In our emotionally repressive society, distress recordings acquire a dynamic functional autonomy, often unidentified and unacknowledge They are the source of unaware, compulsive, maladaptive and rigid behaviour patterns, Some of these patterns are periodic, triggered by particular types of situation that significantly resemble the early interference situations: for example, when rational behaviour breaks down in the presence of someone seen as an authority figure. Others are endemic or chronic, a persistent distorted way of feeling and thinking and doing that infects behaviour in a wide range of situations: for example, a chronic self-deprecatory attitude. Here the trigger is being in the world at all - which has become associated with a deeply ingrained distress recording.

When triggered in later life, the distress recording unawarely plays itself out, either the child's end or the parent's end of the recording being reproduced in behaviour and attitude, depending upon the situation. Or both may be reproduced at the same time as in a chronic internal pattern of self-condemnation. Typical recordings, which can combine and interact in various ways, are those of:

  • The victim: the compulsion to be trampled on and abused, to give power away, to feel worthless.
  • The oppressor: the compulsion to dominate, to control, to manipulate, to denigrate and despise.
  • The rebel: the compulsion to oppose authority figures, to resist and fight the established system.
  • The rescuer: the compulsion to be responsible for, to solve others' problems for them, to take on their burdens.

Such patterns may be acted out, in interactions with other people; or they may be acted in, in internal transactions within the self. In either case they are, for the adult, maladaptive. For the child they have some survival value - the trauma and pain become encoded as a ritual distortion that at least enables the person to continue on without total breakdown and disruption. But they restrict and constrain a mature, flexible and innovative response to changing circumstances in the adult.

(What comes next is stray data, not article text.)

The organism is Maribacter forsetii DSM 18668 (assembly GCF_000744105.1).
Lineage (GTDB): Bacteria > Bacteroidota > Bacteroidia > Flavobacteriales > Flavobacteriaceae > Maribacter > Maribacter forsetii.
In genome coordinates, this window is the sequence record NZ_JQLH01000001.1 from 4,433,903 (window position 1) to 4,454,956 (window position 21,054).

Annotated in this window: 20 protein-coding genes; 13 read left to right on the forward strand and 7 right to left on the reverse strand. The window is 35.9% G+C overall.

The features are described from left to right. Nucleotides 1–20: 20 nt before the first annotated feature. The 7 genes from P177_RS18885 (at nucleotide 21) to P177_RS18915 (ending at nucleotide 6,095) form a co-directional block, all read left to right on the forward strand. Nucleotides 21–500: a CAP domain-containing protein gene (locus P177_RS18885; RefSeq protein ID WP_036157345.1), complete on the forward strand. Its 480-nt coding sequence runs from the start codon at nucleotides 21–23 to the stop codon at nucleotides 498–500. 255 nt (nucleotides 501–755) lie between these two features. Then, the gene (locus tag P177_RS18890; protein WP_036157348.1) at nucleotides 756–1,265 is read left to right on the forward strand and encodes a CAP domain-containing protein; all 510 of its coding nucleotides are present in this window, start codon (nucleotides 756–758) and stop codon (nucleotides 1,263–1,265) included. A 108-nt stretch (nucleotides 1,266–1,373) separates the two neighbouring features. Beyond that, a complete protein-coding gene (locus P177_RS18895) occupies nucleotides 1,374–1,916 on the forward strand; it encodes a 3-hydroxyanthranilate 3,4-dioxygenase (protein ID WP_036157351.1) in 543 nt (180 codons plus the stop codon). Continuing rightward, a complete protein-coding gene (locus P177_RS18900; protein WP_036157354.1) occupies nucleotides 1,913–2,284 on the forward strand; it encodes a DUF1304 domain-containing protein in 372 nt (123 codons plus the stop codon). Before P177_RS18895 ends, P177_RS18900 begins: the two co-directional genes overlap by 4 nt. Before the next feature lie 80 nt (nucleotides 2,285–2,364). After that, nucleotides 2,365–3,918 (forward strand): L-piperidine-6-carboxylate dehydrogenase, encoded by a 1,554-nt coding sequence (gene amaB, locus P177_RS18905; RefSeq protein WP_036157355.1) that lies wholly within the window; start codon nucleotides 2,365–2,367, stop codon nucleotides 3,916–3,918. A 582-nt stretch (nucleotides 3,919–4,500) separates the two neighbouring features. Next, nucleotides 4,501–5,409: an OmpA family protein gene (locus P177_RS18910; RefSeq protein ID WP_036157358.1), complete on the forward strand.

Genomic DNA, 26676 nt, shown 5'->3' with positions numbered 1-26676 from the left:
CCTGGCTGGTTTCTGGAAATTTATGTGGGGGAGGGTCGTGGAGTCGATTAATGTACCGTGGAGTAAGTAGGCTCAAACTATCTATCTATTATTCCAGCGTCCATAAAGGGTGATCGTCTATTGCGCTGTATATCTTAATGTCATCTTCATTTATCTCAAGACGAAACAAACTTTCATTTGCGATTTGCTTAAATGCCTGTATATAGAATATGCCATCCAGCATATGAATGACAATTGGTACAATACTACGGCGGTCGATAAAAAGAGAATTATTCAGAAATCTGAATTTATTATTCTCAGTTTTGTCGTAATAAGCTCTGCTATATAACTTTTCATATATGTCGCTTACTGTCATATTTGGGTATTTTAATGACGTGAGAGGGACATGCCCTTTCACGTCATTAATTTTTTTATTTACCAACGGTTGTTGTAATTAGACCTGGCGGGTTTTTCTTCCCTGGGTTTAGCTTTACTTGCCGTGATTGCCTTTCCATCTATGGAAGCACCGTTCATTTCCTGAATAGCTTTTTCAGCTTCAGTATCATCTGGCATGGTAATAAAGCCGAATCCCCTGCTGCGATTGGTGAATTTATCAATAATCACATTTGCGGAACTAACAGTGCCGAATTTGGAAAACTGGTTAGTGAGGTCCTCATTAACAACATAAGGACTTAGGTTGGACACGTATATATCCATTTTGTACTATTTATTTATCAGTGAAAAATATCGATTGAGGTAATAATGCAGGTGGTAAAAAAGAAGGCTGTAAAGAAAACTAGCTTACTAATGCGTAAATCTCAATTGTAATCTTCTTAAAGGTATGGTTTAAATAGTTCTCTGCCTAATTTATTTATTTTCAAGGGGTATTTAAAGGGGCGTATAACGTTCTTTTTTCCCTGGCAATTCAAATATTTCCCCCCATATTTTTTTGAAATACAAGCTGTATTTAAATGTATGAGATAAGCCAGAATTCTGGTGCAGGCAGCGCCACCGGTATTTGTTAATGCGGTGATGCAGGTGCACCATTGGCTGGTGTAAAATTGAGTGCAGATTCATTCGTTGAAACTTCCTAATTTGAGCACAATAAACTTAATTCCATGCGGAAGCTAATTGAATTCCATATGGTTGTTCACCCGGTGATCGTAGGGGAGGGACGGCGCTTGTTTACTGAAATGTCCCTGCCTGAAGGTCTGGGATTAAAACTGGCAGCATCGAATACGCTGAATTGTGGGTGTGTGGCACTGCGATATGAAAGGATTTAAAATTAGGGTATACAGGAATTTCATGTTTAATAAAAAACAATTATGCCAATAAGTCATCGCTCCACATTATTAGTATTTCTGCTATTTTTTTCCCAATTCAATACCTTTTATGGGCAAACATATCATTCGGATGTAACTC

Co-counselling theory also holds that catharsis is a way of releasing distress from the mind-body. Keeping some attention in the place of the aware adult in present time, the client in co-counselling reaches down into the hidden place of the hurt child, honours and experiences the pain, and releases it:

  • Grief in tears and sobbing,
  • Fear in trembling,
  • Anger in loud sound and storming movement,
  • Certain core or primal pains in screaming,
  • False shame and embarrassment in laughter.

This is a healing of the hidden painful memories, a reintegration of the occluded past. The effects of sustained catharsis are:

  • Spontaneous insight: the traumatic past is seen in a new light, re-evaluated, perceived with a truly discriminating awareness for the first time. Its connection with current distortions is understood in a way that illuminates.
  • The break-up of patterns, of rigid distorted behaviour and attitude: the tension of contained distress that sustains them has been released.
  • The liberation of frozen needs and capacities: love is freed from its distorted childhood fixation, intelligence can function flexibly instead of in a stereotypic and dogmatic way, choice is released from the illusion of powerlessness.

The person can thus live more creatively and awarely in response to what is going on now.

Finally, the way of regression, catharsis and reintegration of the distressed past is complemented and indeed consummated by the way of celebration - the joyful affirmation of felt strengths, of experiences and projects that are worthwhile, enjoyable and creatively rewarding.